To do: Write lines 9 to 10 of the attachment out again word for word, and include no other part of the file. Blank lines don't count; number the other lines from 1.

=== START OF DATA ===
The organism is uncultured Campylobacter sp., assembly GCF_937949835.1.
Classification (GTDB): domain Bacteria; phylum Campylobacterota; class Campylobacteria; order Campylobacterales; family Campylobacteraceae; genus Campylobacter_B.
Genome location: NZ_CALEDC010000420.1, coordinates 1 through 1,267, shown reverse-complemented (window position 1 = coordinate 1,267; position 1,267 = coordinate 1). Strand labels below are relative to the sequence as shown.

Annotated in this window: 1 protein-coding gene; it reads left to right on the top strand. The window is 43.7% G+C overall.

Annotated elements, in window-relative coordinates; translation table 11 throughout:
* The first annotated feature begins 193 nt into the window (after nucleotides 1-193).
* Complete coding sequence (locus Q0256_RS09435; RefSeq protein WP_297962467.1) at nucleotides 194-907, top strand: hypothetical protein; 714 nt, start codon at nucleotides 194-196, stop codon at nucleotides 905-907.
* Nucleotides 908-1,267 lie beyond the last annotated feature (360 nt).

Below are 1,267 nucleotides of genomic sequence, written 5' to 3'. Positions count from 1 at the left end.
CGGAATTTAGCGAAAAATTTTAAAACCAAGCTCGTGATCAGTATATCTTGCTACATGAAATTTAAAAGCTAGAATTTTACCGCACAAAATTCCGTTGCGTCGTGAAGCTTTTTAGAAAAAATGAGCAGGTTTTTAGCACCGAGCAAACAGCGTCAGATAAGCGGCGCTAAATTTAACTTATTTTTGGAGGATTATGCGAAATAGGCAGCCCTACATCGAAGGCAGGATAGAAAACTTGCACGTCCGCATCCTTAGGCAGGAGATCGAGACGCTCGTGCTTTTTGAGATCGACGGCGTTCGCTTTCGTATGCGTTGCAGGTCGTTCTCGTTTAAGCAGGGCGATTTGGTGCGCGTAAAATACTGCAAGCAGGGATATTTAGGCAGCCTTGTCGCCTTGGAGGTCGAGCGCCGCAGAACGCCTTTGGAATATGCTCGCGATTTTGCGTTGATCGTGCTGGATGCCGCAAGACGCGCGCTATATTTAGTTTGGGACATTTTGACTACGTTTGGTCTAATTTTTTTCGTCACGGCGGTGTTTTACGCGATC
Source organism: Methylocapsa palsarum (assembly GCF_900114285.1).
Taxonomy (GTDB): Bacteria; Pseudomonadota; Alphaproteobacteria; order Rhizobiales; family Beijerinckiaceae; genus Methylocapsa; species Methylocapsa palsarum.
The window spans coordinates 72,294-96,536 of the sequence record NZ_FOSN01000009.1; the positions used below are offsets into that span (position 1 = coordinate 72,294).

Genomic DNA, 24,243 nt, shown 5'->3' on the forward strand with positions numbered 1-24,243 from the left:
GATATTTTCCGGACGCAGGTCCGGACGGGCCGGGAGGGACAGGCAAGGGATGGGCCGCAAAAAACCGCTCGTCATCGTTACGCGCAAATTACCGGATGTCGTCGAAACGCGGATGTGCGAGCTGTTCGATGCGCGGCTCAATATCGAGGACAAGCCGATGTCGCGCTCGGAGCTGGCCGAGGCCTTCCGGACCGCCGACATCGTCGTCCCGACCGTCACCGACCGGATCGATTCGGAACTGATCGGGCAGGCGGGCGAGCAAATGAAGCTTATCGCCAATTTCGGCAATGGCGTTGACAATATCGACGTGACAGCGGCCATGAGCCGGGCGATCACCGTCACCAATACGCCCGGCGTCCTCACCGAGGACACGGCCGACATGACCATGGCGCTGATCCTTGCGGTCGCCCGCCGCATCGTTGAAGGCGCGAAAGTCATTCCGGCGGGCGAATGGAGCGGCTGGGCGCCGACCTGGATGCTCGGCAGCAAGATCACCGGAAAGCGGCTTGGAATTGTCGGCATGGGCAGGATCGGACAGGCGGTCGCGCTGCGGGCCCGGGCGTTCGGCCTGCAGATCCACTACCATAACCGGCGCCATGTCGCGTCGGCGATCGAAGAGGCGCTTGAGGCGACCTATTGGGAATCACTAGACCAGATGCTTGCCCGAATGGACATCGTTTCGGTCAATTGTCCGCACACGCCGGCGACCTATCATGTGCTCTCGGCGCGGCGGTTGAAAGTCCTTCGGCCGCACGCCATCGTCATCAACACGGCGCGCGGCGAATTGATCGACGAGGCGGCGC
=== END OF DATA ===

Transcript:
Below are 1,267 nucleotides of genomic sequence, written 5' to 3'. Positions count from 1 at the left end.
CGGAATTTAGCGAAAAATTTTAAAACCAAGCTCGTGATCAGTATATCTTGCTACATGAAATTTAAAAGCTAGAATTTTACCGCACAAAATTCCGTTGCGTCGTGAAGCTTTTTAGAAAAAATGAGCAGGTTTTTAGCACCGAGCAAACAGCGTCAGATAAGCGGCGCTAAATTTAACTTATTTTTGGAGGATTATGCGAAATAGGCAGCCCTACATCGAAGGCAGGATAGAAAACTTGCACGTCCGCATCCTTAGGCAGGAGATCGAGACGCTCGTGCTTTTTGAGATCGACGGCGTTCGCTTTCGTATGCGTTGCAGGTCGTTCTCGTTTAAGCAGGGCGATTTGGTGCGCGTAAAATACTGCAAGCAGGGATATTTAGGCAGCCTTGTCGCCTTGGAGGTCGAGCGCCGCAGAACGCCTTTGGAATATGCTCGCGATTTTGCGTTGATCGTGCTGGATGCCGCAAGACGCGCGCTATATTTAGTTTGGGACATTTTGACTACGTTTGGTCTAATTTTTTTCGTCACGGCGGTGTTTTACGCGATC